In science we often derive data from the results of an experiment without direct measurement by calculating the gradient of a graph. An example would be using the gradient of a distance time graph to determine speed. It is unlikely that some students will have encountered this use of gradients in their mathematics lessons – we found that students can be surprised to discover for instance that gradients can have units.
In the list of mathematics skills that are included in English GCSE is:
‘Understand that y=mx+c represents a linear relationship’.
In this equation ‘m’ represents the gradient of a graph plotted for values of X and Y, and ‘c’ represents the intercept on the Y axis.
Many graphs in science have a line of best fit that passes through the origin, and so the value of ‘c’ is zero.
Rearranging the equation, if c=0,
y = mx
y = mx (divide both sides of the equation by x)
x x
y = m (cancel)
x
m = y (reverse)
x
This means that a change in the Y axis value divided by a corresponding change in X axis value gives the gradient of the graph. It allows us to derive useful information from graphs, which at this level in school science often means rates of change.
Using the example of distance against time, dividing a period of time (in s) into the distance travelled (in m) gives speed (in m/s). Using X and Y terminology has helped students to make links between the results table, graph labels and the equation describing the line of the graph (which is used in mathematics lessons). Note that including units in the calculation is a useful check to ensure these processes have been carried out correctly. Time (in s) divided into distance (in m) should give units of speed as m/s.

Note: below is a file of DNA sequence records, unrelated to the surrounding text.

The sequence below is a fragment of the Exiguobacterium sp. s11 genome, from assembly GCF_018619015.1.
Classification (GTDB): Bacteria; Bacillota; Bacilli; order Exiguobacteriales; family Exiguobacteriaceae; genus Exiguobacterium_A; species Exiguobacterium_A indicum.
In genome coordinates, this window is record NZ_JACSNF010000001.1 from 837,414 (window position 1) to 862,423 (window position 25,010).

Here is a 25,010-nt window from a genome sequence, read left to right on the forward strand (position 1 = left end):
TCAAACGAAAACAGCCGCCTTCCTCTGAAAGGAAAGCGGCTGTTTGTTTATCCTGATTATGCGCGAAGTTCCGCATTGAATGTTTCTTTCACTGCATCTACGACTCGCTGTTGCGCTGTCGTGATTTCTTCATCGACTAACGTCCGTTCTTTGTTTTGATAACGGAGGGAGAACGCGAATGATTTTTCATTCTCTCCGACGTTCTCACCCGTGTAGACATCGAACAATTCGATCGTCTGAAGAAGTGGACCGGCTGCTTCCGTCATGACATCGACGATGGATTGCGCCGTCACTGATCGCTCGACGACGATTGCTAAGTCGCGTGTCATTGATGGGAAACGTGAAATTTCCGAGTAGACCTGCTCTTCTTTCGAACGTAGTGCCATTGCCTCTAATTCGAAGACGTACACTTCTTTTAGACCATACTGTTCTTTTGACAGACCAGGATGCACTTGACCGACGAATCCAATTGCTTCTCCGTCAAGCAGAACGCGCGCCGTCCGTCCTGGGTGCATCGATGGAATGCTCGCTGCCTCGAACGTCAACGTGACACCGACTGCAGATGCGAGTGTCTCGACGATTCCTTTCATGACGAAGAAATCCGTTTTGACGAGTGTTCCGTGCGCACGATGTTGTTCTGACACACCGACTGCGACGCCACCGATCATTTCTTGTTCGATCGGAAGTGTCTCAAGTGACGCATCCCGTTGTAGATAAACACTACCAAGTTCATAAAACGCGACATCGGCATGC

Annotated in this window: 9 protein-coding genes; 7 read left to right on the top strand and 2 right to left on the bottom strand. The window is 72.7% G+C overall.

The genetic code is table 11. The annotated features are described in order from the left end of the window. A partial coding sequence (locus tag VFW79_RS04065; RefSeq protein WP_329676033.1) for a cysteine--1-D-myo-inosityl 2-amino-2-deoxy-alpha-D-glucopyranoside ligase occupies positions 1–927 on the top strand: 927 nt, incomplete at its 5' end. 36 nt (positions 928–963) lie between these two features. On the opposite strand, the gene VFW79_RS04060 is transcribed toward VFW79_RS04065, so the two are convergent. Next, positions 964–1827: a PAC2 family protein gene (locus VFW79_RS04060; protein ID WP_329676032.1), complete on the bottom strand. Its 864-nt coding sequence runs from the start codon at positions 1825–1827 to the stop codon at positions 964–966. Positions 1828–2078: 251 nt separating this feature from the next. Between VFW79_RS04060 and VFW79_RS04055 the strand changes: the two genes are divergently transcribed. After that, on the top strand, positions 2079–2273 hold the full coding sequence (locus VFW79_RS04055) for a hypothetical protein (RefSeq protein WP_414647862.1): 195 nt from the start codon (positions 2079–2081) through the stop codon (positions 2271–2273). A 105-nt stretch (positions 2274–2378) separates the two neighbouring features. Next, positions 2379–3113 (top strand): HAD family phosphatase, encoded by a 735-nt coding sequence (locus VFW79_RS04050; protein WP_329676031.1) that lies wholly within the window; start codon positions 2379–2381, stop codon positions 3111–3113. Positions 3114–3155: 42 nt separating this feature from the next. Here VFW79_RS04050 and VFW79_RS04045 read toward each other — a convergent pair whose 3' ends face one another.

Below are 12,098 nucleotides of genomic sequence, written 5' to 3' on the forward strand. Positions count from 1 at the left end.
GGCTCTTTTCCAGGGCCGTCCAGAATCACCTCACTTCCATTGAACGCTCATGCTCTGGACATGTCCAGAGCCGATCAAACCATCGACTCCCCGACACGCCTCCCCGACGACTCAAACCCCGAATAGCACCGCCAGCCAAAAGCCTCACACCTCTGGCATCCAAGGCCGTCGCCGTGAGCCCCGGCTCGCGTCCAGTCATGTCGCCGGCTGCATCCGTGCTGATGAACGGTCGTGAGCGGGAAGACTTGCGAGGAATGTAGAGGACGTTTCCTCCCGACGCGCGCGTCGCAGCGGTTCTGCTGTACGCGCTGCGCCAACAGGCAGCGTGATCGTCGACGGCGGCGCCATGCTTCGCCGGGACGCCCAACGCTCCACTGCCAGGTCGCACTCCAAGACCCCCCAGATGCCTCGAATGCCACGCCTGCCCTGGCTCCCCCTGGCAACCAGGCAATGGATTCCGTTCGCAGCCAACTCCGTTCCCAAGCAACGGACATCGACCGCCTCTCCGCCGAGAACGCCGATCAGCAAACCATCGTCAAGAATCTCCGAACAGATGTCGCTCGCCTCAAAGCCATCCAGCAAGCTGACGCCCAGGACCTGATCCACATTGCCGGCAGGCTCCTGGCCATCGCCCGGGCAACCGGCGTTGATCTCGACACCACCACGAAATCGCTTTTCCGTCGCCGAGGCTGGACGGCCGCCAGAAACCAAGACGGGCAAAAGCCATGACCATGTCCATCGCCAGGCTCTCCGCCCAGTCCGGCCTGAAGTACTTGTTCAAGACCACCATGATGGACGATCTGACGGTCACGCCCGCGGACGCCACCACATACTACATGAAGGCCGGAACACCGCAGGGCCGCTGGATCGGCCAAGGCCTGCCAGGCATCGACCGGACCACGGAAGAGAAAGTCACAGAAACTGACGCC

In summary, using X and Y vocabulary to describe aspects of tables, graphs and gradients has helped students make links between the mathematics they have been taught in mathematics lessons and that used in science. It also has helped students to make links between different areas of mathematics, so strengthening their understanding and accelerating their learning.
Reference
The Language of Mathematics in Science: A Guide for Teachers of 1116 Science, Boohan, R., (2016) The Association for Science Education
GCSE subject content, Combined science, DfE, June 2015 available at https://assets.publishing.service.gov.uk/government/uploads/system/uploads/attachment_data/file/593774/Combined_science_GCSE_formatted.pdf
Coming soon
Maths Skills for Cambridge IGCSE® Biology, Chemistry and Physics writein workbooks allow students to practise their maths skills in science contexts. These resources have been written in collaboration with the Association for Science Education (ASE), based on research carried out with the Nuffield Foundation. The accompanying teacher’s guides provide support for teachers to teach mathematical concepts in science lessons.
Richard Needham is Trustee and Past Chair of the Association for Science Education (ASE) and editor of Maths Skills for Cambridge IGCSE® Biology, Chemistry and Physics workbooks and teacher guides.